Chancellor’s new COVID support is ‘not enough’

Chancellor Rishi Sunak is offering a new furlough scheme and cash grants to support businesses during COVID-19 lockdowns – but northern leaders say it is not enough. Tony McDonough reports

Metro Mayors
North West Metro Mayors Andy Burnham and Steve Rotheram

 

Chancellor Rishi Sunak has unveiled new measures to support businesses who have to close during new COVID-19 lockdowns.

However, business and politics leaders in Merseyside and across the north of England say the measures will not be enough to stop many businesses, particularly those in hospitality, going bust.

Under the plan announced on Friday afternoon, Mr Sunak said the Government would would pay two-thirds of the wages of workers in businesses that are forced to close. This will be up to a maximum of £2,100 per worker per month. This is at a higher level than the current furlough scheme.

He also offered a grant scheme for businesses that have to close. This is designed to meet fixed costs and is up to a maximum of £3,000 per month. Businesses will only be able to claim the grant while they are subject to lockdown. Furloughed employees must be off work for a minimum of seven days.

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Mr Sunak said: “The expansion of the job support scheme will provide a safety net for businesses across the UK who are required to temporarily close their doors, giving them the right support at the right time.”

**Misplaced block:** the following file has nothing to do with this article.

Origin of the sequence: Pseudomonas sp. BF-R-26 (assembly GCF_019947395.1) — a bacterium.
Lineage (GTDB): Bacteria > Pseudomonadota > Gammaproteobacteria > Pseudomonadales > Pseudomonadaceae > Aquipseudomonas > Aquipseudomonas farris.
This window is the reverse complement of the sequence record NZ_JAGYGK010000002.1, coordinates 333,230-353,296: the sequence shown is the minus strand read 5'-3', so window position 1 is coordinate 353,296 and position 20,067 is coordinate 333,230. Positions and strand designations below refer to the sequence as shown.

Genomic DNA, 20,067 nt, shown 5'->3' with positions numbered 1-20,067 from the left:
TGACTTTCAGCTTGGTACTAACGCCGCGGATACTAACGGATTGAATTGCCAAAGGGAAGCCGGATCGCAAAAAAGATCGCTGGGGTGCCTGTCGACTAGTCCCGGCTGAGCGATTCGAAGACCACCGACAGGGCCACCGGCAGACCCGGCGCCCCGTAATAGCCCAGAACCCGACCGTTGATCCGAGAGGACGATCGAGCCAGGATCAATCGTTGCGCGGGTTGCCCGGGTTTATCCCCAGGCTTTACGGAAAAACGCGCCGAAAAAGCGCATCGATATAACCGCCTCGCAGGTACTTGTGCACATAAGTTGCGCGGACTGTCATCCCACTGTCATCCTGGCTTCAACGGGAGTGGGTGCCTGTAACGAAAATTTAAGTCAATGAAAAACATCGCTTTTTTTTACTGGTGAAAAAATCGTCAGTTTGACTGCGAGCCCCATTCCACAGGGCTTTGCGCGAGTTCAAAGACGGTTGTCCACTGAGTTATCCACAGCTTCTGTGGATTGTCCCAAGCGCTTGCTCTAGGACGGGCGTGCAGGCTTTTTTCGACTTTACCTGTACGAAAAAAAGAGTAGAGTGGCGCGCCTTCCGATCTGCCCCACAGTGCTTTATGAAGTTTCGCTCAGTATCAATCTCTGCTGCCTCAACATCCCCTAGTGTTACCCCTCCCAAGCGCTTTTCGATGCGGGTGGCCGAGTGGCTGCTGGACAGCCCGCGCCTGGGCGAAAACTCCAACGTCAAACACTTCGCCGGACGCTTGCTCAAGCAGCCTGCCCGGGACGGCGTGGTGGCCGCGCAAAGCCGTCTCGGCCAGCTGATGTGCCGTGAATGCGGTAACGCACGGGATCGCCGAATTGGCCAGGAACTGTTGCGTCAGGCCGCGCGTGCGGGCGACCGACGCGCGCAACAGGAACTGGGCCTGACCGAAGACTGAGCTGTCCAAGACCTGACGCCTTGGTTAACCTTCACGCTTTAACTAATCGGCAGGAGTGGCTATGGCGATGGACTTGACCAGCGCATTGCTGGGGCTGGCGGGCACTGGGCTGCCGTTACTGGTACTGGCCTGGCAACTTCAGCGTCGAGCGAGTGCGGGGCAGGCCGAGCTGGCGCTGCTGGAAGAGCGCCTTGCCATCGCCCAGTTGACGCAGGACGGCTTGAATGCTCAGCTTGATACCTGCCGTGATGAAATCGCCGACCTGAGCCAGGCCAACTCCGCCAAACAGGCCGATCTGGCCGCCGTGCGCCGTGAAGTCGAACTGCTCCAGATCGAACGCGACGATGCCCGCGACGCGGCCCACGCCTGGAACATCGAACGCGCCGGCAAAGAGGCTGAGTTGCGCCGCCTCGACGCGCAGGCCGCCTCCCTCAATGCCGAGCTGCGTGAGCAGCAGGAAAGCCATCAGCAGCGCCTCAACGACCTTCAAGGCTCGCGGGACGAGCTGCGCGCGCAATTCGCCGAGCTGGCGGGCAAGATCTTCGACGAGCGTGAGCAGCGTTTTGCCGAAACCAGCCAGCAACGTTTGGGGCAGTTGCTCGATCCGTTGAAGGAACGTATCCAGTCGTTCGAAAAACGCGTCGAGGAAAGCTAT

However, Liverpool City Region Metro Mayor Steve Rotheram said the measures did not go far enough. He issue a joint statement with three other metro mayors – Andy Burnham in Greater Manchester, Jamie Driscoll, Mayor of North Tyne, and Dan Jarvis, Mayor of Sheffield City Region.

It said: “We are pleased that the Government has listened and recognised that any new system of restrictions must come with a substantial package of financial support. What has been announced by the Chancellor today is a start.

“But, on first look, it would not appear to have gone far enough to prevent genuine hardship, job losses and business failure this winter. Mayors and leaders from across the north will be meeting tomorrow to discuss it in more detail and we will make a further statement then.”

Frank McKenna, chief executive of Liverpool business lobby group, Downtown in Business, has been one of the city’s biggest critics of the Government’s lack of support for businesses. On the latest announcement, he said: “No help for retail, hotels, taxi drivers, bus companies, cultural and visitor attractions – not forced to close by law – but collateral damage if bars and restaurants are shut. As I keep saying, the business ecosystem is what matters.”

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Paul Cherpeau, chief executive of Liverpool Chamber of Commerce, agreed that the measures fall short of what is needed. He added: “The measures from the Chancellor offer some support to businesses that once again through no fault of their own have to close their doors.

“We welcome the support of wages. However, the £3,000 figure will not even cover the rents of some businesses let alone revenue loss and again we fear for the future of our leisure and hospitality which is the fuel of the region.”

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